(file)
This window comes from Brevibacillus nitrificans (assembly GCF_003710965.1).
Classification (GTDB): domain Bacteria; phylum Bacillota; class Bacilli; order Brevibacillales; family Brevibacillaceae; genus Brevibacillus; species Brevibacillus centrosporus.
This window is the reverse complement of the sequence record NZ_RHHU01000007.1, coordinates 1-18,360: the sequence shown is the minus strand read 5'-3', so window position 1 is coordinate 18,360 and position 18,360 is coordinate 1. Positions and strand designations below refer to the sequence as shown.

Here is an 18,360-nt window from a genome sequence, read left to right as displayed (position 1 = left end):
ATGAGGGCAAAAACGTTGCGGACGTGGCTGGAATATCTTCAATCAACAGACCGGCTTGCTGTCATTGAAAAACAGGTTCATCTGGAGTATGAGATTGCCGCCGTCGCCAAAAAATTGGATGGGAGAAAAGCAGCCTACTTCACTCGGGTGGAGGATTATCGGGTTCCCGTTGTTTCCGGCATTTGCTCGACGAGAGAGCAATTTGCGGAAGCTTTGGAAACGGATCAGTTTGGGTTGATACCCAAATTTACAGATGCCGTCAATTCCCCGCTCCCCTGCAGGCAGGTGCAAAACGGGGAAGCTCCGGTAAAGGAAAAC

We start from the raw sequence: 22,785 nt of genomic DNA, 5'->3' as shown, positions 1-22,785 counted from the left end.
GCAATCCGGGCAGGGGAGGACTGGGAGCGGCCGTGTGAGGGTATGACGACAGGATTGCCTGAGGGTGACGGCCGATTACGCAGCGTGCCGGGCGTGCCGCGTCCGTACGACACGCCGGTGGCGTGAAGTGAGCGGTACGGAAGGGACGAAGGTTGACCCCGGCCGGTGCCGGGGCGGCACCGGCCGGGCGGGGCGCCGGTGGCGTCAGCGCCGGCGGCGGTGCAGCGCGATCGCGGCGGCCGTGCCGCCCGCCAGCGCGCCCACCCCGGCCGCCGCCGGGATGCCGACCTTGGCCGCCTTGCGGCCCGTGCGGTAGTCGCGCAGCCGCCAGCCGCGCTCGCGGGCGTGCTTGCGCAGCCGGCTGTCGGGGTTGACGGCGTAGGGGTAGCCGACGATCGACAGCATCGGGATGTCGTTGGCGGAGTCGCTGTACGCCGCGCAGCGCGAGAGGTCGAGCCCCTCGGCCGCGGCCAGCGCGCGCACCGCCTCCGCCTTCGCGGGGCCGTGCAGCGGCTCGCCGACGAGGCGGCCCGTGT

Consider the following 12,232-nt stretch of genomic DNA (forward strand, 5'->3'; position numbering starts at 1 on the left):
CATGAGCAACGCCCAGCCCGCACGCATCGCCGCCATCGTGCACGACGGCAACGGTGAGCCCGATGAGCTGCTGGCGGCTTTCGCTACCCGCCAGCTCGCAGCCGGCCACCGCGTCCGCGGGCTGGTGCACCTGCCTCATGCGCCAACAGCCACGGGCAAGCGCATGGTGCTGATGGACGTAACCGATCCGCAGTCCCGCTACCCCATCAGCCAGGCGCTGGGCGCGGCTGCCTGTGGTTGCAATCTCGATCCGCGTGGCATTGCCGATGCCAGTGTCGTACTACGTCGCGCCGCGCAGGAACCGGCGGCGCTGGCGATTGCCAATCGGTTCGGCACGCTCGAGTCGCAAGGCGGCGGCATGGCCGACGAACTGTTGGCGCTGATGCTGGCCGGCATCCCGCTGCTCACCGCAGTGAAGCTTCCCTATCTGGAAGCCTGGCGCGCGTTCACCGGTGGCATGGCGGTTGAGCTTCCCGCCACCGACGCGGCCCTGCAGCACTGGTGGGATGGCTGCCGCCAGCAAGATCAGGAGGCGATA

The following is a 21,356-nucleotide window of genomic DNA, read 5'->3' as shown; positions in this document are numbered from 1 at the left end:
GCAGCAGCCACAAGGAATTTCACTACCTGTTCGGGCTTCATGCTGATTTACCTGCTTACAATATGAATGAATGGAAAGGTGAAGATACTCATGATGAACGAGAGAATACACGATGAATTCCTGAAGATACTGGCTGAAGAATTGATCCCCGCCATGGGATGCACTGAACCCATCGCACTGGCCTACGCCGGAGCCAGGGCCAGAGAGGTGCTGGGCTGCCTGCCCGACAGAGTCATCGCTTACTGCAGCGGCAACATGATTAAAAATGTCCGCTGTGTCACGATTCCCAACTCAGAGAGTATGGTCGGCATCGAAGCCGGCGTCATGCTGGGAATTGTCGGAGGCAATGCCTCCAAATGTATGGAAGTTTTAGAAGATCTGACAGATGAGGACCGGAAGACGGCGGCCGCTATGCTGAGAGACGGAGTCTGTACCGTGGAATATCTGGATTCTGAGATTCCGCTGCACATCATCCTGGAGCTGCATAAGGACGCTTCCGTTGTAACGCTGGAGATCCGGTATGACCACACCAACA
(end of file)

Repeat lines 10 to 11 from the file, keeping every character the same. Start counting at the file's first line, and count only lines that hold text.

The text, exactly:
The following is a 21,356-nucleotide window of genomic DNA, read 5'->3' as shown; positions in this document are numbered from 1 at the left end:
GCAGCAGCCACAAGGAATTTCACTACCTGTTCGGGCTTCATGCTGATTTACCTGCTTACAATATGAATGAATGGAAAGGTGAAGATACTCATGATGAACGAGAGAATACACGATGAATTCCTGAAGATACTGGCTGAAGAATTGATCCCCGCCATGGGATGCACTGAACCCATCGCACTGGCCTACGCCGGAGCCAGGGCCAGAGAGGTGCTGGGCTGCCTGCCCGACAGAGTCATCGCTTACTGCAGCGGCAACATGATTAAAAATGTCCGCTGTGTCACGATTCCCAACTCAGAGAGTATGGTCGGCATCGAAGCCGGCGTCATGCTGGGAATTGTCGGAGGCAATGCCTCCAAATGTATGGAAGTTTTAGAAGATCTGACAGATGAGGACCGGAAGACGGCGGCCGCTATGCTGAGAGACGGAGTCTGTACCGTGGAATATCTGGATTCTGAGATTCCGCTGCACATCATCCTGGAGCTGCATAAGGACGCTTCCGTTGTAACGCTGGAGATCCGGTATGACCACACCAACA